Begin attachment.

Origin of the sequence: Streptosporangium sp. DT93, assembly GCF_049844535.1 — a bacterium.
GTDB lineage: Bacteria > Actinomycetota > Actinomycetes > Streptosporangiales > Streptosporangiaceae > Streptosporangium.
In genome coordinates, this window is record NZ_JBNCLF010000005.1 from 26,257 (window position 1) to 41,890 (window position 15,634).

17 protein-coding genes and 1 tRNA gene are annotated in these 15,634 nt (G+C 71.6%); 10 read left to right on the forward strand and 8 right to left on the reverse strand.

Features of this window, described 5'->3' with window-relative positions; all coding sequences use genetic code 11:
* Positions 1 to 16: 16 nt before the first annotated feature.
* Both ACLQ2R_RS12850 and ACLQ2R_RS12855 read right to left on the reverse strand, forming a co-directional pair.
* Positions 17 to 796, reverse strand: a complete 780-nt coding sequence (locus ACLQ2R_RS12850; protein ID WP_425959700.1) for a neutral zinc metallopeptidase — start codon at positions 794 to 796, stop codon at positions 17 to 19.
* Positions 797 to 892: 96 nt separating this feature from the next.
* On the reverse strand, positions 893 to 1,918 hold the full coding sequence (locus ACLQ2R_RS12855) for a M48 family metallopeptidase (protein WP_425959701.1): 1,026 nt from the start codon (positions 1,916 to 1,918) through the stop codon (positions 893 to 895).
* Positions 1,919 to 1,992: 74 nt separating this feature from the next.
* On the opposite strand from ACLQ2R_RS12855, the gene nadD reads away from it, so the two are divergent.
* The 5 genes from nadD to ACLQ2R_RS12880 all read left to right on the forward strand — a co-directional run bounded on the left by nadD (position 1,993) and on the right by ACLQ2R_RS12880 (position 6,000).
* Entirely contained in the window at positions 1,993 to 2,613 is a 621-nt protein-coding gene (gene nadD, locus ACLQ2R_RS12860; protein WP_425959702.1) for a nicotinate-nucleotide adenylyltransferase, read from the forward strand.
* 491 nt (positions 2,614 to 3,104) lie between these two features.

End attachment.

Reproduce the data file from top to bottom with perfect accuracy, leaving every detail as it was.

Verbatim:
Origin of the sequence: Streptosporangium sp. DT93, assembly GCF_049844535.1 — a bacterium.
GTDB lineage: Bacteria > Actinomycetota > Actinomycetes > Streptosporangiales > Streptosporangiaceae > Streptosporangium.
In genome coordinates, this window is record NZ_JBNCLF010000005.1 from 26,257 (window position 1) to 41,890 (window position 15,634).

17 protein-coding genes and 1 tRNA gene are annotated in these 15,634 nt (G+C 71.6%); 10 read left to right on the forward strand and 8 right to left on the reverse strand.

Features of this window, described 5'->3' with window-relative positions; all coding sequences use genetic code 11:
* Positions 1 to 16: 16 nt before the first annotated feature.
* Both ACLQ2R_RS12850 and ACLQ2R_RS12855 read right to left on the reverse strand, forming a co-directional pair.
* Positions 17 to 796, reverse strand: a complete 780-nt coding sequence (locus ACLQ2R_RS12850; protein ID WP_425959700.1) for a neutral zinc metallopeptidase — start codon at positions 794 to 796, stop codon at positions 17 to 19.
* Positions 797 to 892: 96 nt separating this feature from the next.
* On the reverse strand, positions 893 to 1,918 hold the full coding sequence (locus ACLQ2R_RS12855) for a M48 family metallopeptidase (protein WP_425959701.1): 1,026 nt from the start codon (positions 1,916 to 1,918) through the stop codon (positions 893 to 895).
* Positions 1,919 to 1,992: 74 nt separating this feature from the next.
* On the opposite strand from ACLQ2R_RS12855, the gene nadD reads away from it, so the two are divergent.
* The 5 genes from nadD to ACLQ2R_RS12880 all read left to right on the forward strand — a co-directional run bounded on the left by nadD (position 1,993) and on the right by ACLQ2R_RS12880 (position 6,000).
* Entirely contained in the window at positions 1,993 to 2,613 is a 621-nt protein-coding gene (gene nadD, locus ACLQ2R_RS12860; protein WP_425959702.1) for a nicotinate-nucleotide adenylyltransferase, read from the forward strand.
* 491 nt (positions 2,614 to 3,104) lie between these two features.